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“Inspired by a common creed, the young Keynesians sought each other out in the corridors of power.”

-Nicholas Wapshott

Picture that. I just love the drama associated with that quote by Nicholas Wapshott in Chapter 11 of “Keynes Hayek” titled Keynes Takes America. He was referencing meetings these guys would have in Washington at the National Planning Association in the early 1930s.

A National Planning Association!

Back to the Global Macro Grind

Evidently we are now centrally planning a tax on not only American Savers, but Global Consumers too. Nice.

The price of Brent Oil is up almost +6% ($115.95/barrel this morning) since The Bernank’s decision to pander to the Corridors of Power and adopt his conflicted and compromised 0% rate or return for American Savers through 2014.

This is not new, but since President Obama took office in January of 2009:

  1. The US Dollar Index = down -8.3%
  2. The Price of Oil = up +165.8%

Now before you get all heated for my using the name Obama (my wife and I voted for him – team vote), long-time readers of my morning rants will recall that I was equally critical of President Bush’s Keynesian Policies to Inflate. Democrat or Republican in this country, if you’ve been economically “advised” in the last decade within the Corridors of Power, you’ve been Keynesed.

So how is that working out for you?

  1. The net jobs added during the Bush/Obama decade in America = 0
  2. The Price of Oil = +460% in the last decade (since February 2002)
  3. Your Savings Account has been given The Gold Finger (Gold up for 11 consecutive years)

But say nothing of these common Keynesian Creeds because political life is easier that way. Or is it? And for whom?

Broadening our horizons beyond the World Bank and IMF’s headquarters (right next to the Fed in Washington, DC), what’s happening in the rest of the world right now (particularly in the East) is that, ironically enough, 80 years later, young economists are gathering at their own meetings – Hayekians, Thatcherites, and Chaos Theorists – all of them. They don’t believe in National Planning Boards.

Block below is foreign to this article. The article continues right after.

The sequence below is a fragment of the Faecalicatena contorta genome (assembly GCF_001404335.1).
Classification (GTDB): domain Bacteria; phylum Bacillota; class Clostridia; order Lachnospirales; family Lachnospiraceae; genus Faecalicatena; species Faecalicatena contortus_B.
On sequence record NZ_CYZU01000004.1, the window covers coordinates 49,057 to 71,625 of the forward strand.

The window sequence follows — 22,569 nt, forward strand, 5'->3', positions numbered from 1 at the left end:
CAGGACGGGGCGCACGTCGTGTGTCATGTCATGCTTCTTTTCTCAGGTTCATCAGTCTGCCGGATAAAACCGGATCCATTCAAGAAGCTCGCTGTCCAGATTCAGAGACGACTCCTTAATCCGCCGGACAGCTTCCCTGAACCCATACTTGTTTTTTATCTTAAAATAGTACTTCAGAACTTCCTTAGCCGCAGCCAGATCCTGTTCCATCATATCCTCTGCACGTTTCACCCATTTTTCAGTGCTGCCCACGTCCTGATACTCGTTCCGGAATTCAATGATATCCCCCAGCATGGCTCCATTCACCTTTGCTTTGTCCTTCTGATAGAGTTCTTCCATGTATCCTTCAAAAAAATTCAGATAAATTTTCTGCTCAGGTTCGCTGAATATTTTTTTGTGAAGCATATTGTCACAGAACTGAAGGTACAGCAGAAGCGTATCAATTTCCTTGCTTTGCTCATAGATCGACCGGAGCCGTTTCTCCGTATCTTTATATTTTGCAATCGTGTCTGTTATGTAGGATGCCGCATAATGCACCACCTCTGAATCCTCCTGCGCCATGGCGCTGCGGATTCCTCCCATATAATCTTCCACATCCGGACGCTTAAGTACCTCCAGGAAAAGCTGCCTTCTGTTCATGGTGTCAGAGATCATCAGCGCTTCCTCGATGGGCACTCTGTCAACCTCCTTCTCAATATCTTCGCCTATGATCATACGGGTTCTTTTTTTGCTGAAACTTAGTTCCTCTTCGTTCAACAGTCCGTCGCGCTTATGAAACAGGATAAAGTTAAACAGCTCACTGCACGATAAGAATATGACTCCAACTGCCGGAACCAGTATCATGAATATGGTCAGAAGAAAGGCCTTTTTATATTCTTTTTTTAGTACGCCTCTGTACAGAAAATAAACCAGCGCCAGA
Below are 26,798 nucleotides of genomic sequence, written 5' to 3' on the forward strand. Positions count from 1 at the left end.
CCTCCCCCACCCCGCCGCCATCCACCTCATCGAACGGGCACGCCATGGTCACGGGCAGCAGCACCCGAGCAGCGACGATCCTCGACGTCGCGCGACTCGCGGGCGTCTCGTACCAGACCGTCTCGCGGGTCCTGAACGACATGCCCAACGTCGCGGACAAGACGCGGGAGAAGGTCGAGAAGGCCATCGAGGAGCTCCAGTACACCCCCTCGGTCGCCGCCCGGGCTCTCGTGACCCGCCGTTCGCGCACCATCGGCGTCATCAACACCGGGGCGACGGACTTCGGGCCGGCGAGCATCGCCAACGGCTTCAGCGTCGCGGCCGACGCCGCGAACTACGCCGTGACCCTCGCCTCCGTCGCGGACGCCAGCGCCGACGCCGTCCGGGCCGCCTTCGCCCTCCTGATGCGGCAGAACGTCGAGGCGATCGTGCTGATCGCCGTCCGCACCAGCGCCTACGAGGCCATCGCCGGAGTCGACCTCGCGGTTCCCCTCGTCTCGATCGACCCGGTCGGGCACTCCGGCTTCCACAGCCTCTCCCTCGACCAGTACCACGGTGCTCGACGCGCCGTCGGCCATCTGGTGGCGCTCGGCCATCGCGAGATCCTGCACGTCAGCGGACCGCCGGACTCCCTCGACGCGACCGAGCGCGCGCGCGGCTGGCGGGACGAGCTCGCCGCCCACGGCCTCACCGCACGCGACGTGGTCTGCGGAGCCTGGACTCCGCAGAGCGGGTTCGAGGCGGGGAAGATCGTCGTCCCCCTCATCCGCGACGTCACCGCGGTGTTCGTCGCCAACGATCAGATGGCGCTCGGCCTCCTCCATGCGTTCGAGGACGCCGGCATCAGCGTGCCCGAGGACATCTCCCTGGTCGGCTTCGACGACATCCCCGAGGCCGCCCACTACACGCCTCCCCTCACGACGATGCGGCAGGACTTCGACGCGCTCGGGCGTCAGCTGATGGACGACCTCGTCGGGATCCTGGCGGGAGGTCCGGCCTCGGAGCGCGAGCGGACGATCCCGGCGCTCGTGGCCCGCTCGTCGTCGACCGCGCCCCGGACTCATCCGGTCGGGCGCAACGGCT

Look at what’s going on outside of the Corridors of Washington Power this morning:

  1. The Prime Minister of Singapore is warning of a “rough landing” in China if food/energy inflation re-accelerates
  2. The head of the Reserve Bank of Australia, Glenn Stevens, refused to cut interest rates on his citizenry’s savings accounts
  3. Greece

What about Greece? It’s literally the first time in 2012 that all 3 of the Most Read headlines on the Bloomberg machine are about Greece this morning. Now that the Greek stock market is down -54% since February of last year when your local Keynesian strategist was telling you Greece was a “one-off” and Global Growth was “going to be fine”, I guess it matters…

Or does it?

Bloomberg news also reports this morning that the “Irish Urge Children to Leave Amid Job Losses.” Great.

The Global Zeitgeist on these macro matters is fairly straight forward. No one trusts that any one of these aging Keynesians will get it right in the end. That’s one of the many reasons why the US Labor Participation Rate in last week’s glorified employment report hit a 30-year low. People are giving up.

Keynes nailed it – in the long-run, all of the politicians will be dead. That said, in the short-run the rest of us have to live.

Larry Kudlow asked me last night where I see the immediate-term economic pressure (growth expectations falling as inflation expectations are rising). With Energy stocks (XLE – we’re long inflation expectations) up +1.2% on the day and the SP500 flat, it was fairly obvious yesterday. That was good for my P&L – not good for the country.

Long-term US Treasury yields have been signaling Growth Slowing since Ben Bernanke made his move on January 25th. Just when free markets were getting ready to bust a move above my key intermediate-term TREND line of 2.03% resistance on the 10-year, boom – we got Bernanked.

Being Keynesed or Bernanked may be good for short-term stock sector and commodity market inflations, but they’re not good for the long-term economic health of this or any other consumption led economy.

My immediate-term support and resistance ranged for Gold, Oil (Brent), EUR/USD, Energy (XLE), 10-year UST Yield, and the SP500 are now $1, $112.56-115.93, $1.30-1.32, $71.93-73.76, 1.80-1.96%, and 1, respectively.

Best of luck out there today,

KM

Keith R. McCullough
Chief Executive Officer

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